RALEIGH — Gov. Roy Cooper issued Executive Order No. 171 on Wednesday to strengthen eviction protections to help North Carolina renters stay in their homes.
With COVID-19 case counts increasing and many people continuing to work and learn remotely, preventing evictions is critical to the state’s fight against this virus, the governor’s office said. This order supplements the existing NC HOPE initiative started two weeks ago that pays landlords and utilities directly to keep people in their homes with the lights on.
“Many families are trying to do the right thing, but this virus has made it difficult,” Cooper said during a news conference at the state’s Emergency Management Headquarters. “Roughly 300,000 to 400,000 households across North Carolina are currently unable to pay rent. Therefore, today, I have signed a new Executive Order to prevent evictions in North Carolina for people who can’t afford the rent. The result during this global pandemic will be more North Carolinians staying in their homes, more landlords getting paid rent, and fewer utility companies shutting off power.”
According to a report from the National Council of State Housing Agencies, an estimated 240,000 eviction filings will be submitted by January 2021.
Last month, the Center for Disease Control and Protection (CDC) put a temporary residential eviction moratorium into effect nationwide from September 4 through December 31, 2020. The CDC order protects residential tenants from eviction for nonpayment of rent. However, confusion over who this order protects has caused inconsistent enforcement and unwarranted evictions in some parts of the state.
Executive Order No. 171 requires landlords to make residential tenants aware of their rights under the CDC Order. For eviction actions commencing after Executive Order No. 171, landlords must give residents the option to fill out a declaration form before starting any eviction action.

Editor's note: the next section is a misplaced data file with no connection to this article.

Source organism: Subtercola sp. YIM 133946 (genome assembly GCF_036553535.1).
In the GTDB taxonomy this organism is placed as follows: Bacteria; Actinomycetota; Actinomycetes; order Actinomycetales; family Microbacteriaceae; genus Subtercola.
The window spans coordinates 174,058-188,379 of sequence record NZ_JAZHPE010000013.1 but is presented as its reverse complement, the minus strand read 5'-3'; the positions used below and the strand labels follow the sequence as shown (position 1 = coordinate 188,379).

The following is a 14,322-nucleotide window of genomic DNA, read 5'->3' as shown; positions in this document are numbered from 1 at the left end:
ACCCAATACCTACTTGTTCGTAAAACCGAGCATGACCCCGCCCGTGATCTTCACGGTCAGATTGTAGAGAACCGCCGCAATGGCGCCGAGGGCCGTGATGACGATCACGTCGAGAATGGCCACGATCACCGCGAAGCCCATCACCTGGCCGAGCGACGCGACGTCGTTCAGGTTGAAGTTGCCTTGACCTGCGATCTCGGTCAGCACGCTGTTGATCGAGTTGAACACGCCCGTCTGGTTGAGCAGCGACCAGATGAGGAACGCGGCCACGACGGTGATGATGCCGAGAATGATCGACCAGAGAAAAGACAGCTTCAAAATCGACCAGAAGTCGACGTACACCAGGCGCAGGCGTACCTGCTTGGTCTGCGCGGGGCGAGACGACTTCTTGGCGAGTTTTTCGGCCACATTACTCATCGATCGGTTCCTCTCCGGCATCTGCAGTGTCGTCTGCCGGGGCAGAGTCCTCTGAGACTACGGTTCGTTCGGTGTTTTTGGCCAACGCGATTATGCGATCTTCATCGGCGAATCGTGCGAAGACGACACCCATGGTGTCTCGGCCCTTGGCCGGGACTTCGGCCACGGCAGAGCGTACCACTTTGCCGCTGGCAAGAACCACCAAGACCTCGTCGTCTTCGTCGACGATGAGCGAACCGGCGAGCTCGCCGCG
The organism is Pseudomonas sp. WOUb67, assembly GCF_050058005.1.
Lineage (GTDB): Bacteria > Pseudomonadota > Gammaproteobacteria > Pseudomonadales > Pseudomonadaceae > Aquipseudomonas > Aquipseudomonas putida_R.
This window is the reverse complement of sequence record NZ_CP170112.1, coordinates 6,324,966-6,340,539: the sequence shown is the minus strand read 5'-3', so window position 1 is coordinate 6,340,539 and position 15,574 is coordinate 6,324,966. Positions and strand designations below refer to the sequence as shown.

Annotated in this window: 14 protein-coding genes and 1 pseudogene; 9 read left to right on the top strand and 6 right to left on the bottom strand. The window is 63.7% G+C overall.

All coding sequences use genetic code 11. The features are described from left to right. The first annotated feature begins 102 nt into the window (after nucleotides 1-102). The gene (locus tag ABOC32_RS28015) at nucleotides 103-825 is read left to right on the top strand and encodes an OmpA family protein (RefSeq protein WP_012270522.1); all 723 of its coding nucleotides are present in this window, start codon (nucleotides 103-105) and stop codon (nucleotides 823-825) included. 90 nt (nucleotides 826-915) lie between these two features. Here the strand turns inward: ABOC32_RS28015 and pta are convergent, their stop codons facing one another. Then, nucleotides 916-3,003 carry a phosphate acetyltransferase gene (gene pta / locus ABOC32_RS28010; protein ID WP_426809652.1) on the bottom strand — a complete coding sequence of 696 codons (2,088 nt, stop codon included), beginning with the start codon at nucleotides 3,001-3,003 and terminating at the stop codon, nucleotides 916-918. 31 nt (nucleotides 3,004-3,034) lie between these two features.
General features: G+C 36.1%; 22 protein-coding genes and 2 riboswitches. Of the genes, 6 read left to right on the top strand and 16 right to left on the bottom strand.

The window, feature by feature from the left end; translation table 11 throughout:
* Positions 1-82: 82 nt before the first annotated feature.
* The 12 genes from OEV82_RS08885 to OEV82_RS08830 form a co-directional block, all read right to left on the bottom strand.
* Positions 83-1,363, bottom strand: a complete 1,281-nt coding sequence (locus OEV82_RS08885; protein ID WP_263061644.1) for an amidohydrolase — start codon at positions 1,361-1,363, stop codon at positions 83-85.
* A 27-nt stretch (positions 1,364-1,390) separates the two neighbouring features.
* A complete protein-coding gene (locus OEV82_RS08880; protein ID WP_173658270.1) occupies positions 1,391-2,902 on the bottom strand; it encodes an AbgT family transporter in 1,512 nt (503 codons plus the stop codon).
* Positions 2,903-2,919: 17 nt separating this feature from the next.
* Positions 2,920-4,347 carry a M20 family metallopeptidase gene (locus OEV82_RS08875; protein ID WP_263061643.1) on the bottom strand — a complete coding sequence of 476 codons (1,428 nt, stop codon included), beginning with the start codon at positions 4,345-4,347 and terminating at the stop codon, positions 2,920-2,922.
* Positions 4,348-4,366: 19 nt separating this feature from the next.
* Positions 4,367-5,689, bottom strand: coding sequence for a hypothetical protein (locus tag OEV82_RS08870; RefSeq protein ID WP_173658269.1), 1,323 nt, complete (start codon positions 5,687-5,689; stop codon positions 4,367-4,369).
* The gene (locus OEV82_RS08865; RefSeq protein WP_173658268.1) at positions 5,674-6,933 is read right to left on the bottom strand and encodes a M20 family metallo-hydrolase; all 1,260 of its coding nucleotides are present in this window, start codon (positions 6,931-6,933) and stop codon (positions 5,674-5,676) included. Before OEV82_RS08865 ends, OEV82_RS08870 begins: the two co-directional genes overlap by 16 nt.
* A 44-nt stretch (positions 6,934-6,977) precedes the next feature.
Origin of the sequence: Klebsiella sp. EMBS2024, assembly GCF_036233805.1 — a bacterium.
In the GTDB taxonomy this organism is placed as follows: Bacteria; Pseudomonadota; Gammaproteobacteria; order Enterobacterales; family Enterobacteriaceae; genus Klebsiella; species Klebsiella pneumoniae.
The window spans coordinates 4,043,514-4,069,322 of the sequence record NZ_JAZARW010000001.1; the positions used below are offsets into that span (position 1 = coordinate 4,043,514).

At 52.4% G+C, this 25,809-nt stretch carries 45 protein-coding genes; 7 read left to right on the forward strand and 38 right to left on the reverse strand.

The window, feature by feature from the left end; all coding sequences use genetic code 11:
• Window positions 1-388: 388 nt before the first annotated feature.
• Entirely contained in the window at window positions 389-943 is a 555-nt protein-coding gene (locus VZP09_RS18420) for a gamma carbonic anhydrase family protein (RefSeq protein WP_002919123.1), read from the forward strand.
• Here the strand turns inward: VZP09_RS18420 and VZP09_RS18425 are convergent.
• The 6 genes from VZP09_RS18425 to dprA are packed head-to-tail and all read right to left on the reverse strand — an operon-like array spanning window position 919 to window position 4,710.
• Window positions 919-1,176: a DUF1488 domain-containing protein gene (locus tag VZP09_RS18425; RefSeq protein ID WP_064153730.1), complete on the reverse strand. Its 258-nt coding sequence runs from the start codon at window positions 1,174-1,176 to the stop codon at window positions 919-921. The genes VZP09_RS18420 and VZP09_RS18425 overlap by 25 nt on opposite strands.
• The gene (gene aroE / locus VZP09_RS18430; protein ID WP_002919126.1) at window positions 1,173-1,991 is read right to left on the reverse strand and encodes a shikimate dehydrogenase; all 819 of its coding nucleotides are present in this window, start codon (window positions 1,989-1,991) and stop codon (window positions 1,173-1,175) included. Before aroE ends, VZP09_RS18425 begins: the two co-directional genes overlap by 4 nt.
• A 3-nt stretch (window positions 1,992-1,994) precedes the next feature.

The Order also sets forth procedures to ensure protection for residential tenants once they provide the required declaration form to the court or to the landlord.
Executive Order No. 171 also clarifies the CDC moratorium so that it clearly applies to all North Carolinians who meet the CDC’s eligibility criteria, regardless of whether they live in federally-subsidized properties. The Order ensures that recipients of the N.C. Housing Opportunities and Prevention of Evictions (HOPE) program are still able to qualify and that these renter protections will apply to North Carolinians regardless of the CDC Order’s status in other courts.
Wednesday’s Order received concurrence from the Council of State.
Two weeks ago, Cooper launched the $117 million NC HOPE program that provides assistance to eligible low-and-moderate income renters experiencing financial hardship due to the pandemic by making direct payments to landlords and utility companies. This program has received 22,800 eligible applications as of Wednesday. Given the demand for assistance shown over the last two weeks, the state will continue working to boost the HOPE program so it can help more North Carolinians make ends meet.
“The HOPE program is going a long way to help families stay safe in their homes by using coronavirus funds responsibly to pay landlord and utilities directly,” Cooper said. “My administration is continuing to find ways to help struggling renters, but we still need Washington to put partisanship aside and send more relief to North Carolina.”
People can apply for help by calling 2-1-1 or going to nc211.org/hope.
In addition, to help ease housing concerns, North Carolina is funding the Back@Home program, which helps families experiencing homelessness and provides financial relief to some landlords whose tenants are at risk of homelessness.